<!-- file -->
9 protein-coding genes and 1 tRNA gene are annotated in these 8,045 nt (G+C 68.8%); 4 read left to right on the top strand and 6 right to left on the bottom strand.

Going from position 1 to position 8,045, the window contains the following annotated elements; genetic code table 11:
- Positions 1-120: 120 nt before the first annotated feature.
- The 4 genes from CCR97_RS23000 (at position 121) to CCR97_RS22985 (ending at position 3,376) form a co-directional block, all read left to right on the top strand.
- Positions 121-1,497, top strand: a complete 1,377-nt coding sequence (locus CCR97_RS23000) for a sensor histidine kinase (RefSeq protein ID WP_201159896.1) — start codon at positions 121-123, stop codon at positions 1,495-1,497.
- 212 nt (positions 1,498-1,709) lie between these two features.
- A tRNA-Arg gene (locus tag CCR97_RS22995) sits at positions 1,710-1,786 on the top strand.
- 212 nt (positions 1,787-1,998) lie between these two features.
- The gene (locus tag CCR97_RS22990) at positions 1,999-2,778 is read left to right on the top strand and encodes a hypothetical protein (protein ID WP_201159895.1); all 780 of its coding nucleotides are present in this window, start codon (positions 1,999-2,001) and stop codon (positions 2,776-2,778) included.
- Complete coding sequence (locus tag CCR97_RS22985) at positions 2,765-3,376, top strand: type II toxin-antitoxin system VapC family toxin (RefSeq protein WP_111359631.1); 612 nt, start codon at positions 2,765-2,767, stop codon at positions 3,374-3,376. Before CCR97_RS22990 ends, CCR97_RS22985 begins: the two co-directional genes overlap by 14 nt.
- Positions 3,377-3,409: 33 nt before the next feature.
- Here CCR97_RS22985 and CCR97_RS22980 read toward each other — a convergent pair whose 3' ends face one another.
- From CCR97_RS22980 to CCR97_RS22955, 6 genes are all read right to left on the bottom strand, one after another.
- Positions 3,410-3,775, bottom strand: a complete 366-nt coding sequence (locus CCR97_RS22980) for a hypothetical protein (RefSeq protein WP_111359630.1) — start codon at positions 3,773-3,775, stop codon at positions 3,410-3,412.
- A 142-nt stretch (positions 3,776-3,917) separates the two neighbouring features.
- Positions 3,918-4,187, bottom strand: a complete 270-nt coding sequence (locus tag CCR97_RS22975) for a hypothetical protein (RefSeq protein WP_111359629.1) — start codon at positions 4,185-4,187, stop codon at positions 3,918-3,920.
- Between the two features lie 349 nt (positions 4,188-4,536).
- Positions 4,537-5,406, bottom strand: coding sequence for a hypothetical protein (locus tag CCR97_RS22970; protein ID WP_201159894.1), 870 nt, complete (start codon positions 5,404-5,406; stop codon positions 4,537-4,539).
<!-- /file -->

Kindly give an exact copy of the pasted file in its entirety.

9 protein-coding genes and 1 tRNA gene are annotated in these 8,045 nt (G+C 68.8%); 4 read left to right on the top strand and 6 right to left on the bottom strand.

Going from position 1 to position 8,045, the window contains the following annotated elements; genetic code table 11:
- Positions 1-120: 120 nt before the first annotated feature.
- The 4 genes from CCR97_RS23000 (at position 121) to CCR97_RS22985 (ending at position 3,376) form a co-directional block, all read left to right on the top strand.
- Positions 121-1,497, top strand: a complete 1,377-nt coding sequence (locus CCR97_RS23000) for a sensor histidine kinase (RefSeq protein ID WP_201159896.1) — start codon at positions 121-123, stop codon at positions 1,495-1,497.
- 212 nt (positions 1,498-1,709) lie between these two features.
- A tRNA-Arg gene (locus tag CCR97_RS22995) sits at positions 1,710-1,786 on the top strand.
- 212 nt (positions 1,787-1,998) lie between these two features.
- The gene (locus tag CCR97_RS22990) at positions 1,999-2,778 is read left to right on the top strand and encodes a hypothetical protein (protein ID WP_201159895.1); all 780 of its coding nucleotides are present in this window, start codon (positions 1,999-2,001) and stop codon (positions 2,776-2,778) included.
- Complete coding sequence (locus tag CCR97_RS22985) at positions 2,765-3,376, top strand: type II toxin-antitoxin system VapC family toxin (RefSeq protein WP_111359631.1); 612 nt, start codon at positions 2,765-2,767, stop codon at positions 3,374-3,376. Before CCR97_RS22990 ends, CCR97_RS22985 begins: the two co-directional genes overlap by 14 nt.
- Positions 3,377-3,409: 33 nt before the next feature.
- Here CCR97_RS22985 and CCR97_RS22980 read toward each other — a convergent pair whose 3' ends face one another.
- From CCR97_RS22980 to CCR97_RS22955, 6 genes are all read right to left on the bottom strand, one after another.
- Positions 3,410-3,775, bottom strand: a complete 366-nt coding sequence (locus CCR97_RS22980) for a hypothetical protein (RefSeq protein WP_111359630.1) — start codon at positions 3,773-3,775, stop codon at positions 3,410-3,412.
- A 142-nt stretch (positions 3,776-3,917) separates the two neighbouring features.
- Positions 3,918-4,187, bottom strand: a complete 270-nt coding sequence (locus tag CCR97_RS22975) for a hypothetical protein (RefSeq protein WP_111359629.1) — start codon at positions 4,185-4,187, stop codon at positions 3,918-3,920.
- Between the two features lie 349 nt (positions 4,188-4,536).
- Positions 4,537-5,406, bottom strand: coding sequence for a hypothetical protein (locus tag CCR97_RS22970; protein ID WP_201159894.1), 870 nt, complete (start codon positions 5,404-5,406; stop codon positions 4,537-4,539).